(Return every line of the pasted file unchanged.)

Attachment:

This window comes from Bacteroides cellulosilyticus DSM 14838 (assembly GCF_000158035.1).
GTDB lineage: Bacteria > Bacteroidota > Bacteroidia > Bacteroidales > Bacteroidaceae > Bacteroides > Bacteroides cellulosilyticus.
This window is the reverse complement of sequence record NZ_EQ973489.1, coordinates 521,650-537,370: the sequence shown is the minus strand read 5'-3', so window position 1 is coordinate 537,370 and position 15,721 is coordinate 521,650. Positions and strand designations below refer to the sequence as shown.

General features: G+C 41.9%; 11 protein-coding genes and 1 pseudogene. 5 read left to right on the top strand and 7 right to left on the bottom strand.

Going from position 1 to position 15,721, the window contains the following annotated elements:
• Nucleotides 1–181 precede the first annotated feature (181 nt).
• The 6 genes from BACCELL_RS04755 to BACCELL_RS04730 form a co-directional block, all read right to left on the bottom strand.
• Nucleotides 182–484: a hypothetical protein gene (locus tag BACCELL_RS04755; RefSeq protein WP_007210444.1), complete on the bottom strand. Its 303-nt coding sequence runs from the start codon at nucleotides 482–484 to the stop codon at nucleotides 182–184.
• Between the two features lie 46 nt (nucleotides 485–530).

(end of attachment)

This window comes from Bacteroides cellulosilyticus DSM 14838 (assembly GCF_000158035.1).
GTDB lineage: Bacteria > Bacteroidota > Bacteroidia > Bacteroidales > Bacteroidaceae > Bacteroides > Bacteroides cellulosilyticus.
This window is the reverse complement of sequence record NZ_EQ973489.1, coordinates 521,650-537,370: the sequence shown is the minus strand read 5'-3', so window position 1 is coordinate 537,370 and position 15,721 is coordinate 521,650. Positions and strand designations below refer to the sequence as shown.

General features: G+C 41.9%; 11 protein-coding genes and 1 pseudogene. 5 read left to right on the top strand and 7 right to left on the bottom strand.

Going from position 1 to position 15,721, the window contains the following annotated elements:
• Nucleotides 1–181 precede the first annotated feature (181 nt).
• The 6 genes from BACCELL_RS04755 to BACCELL_RS04730 form a co-directional block, all read right to left on the bottom strand.
• Nucleotides 182–484: a hypothetical protein gene (locus tag BACCELL_RS04755; RefSeq protein WP_007210444.1), complete on the bottom strand. Its 303-nt coding sequence runs from the start codon at nucleotides 482–484 to the stop codon at nucleotides 182–184.
• Between the two features lie 46 nt (nucleotides 485–530).